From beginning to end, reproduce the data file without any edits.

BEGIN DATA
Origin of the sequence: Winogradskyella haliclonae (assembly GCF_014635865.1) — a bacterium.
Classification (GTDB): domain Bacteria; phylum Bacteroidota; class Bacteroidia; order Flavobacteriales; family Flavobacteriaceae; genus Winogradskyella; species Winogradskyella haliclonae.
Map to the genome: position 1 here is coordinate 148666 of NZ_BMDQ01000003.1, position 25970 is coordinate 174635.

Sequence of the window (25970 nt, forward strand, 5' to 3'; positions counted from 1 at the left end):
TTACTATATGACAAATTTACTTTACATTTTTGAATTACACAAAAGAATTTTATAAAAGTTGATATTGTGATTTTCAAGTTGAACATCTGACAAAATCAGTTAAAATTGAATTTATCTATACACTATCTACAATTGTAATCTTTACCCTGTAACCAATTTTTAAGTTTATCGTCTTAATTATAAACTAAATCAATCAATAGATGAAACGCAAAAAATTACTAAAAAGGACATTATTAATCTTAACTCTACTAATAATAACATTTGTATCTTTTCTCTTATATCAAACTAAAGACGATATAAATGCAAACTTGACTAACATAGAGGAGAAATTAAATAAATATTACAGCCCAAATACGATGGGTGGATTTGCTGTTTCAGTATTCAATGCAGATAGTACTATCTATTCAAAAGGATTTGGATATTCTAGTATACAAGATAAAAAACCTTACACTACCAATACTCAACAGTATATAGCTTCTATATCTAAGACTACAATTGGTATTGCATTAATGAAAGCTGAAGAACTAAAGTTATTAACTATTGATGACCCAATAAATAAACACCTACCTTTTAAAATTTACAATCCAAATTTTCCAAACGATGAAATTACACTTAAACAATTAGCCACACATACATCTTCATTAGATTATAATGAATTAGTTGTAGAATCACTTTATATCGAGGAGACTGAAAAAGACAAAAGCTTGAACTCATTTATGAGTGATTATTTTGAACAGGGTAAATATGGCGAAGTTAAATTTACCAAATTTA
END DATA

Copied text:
Origin of the sequence: Winogradskyella haliclonae (assembly GCF_014635865.1) — a bacterium.
Classification (GTDB): domain Bacteria; phylum Bacteroidota; class Bacteroidia; order Flavobacteriales; family Flavobacteriaceae; genus Winogradskyella; species Winogradskyella haliclonae.
Map to the genome: position 1 here is coordinate 148666 of NZ_BMDQ01000003.1, position 25970 is coordinate 174635.

Sequence of the window (25970 nt, forward strand, 5' to 3'; positions counted from 1 at the left end):
TTACTATATGACAAATTTACTTTACATTTTTGAATTACACAAAAGAATTTTATAAAAGTTGATATTGTGATTTTCAAGTTGAACATCTGACAAAATCAGTTAAAATTGAATTTATCTATACACTATCTACAATTGTAATCTTTACCCTGTAACCAATTTTTAAGTTTATCGTCTTAATTATAAACTAAATCAATCAATAGATGAAACGCAAAAAATTACTAAAAAGGACATTATTAATCTTAACTCTACTAATAATAACATTTGTATCTTTTCTCTTATATCAAACTAAAGACGATATAAATGCAAACTTGACTAACATAGAGGAGAAATTAAATAAATATTACAGCCCAAATACGATGGGTGGATTTGCTGTTTCAGTATTCAATGCAGATAGTACTATCTATTCAAAAGGATTTGGATATTCTAGTATACAAGATAAAAAACCTTACACTACCAATACTCAACAGTATATAGCTTCTATATCTAAGACTACAATTGGTATTGCATTAATGAAAGCTGAAGAACTAAAGTTATTAACTATTGATGACCCAATAAATAAACACCTACCTTTTAAAATTTACAATCCAAATTTTCCAAACGATGAAATTACACTTAAACAATTAGCCACACATACATCTTCATTAGATTATAATGAATTAGTTGTAGAATCACTTTATATCGAGGAGACTGAAAAAGACAAAAGCTTGAACTCATTTATGAGTGATTATTTTGAACAGGGTAAATATGGCGAAGTTAAATTTACCAAATTTA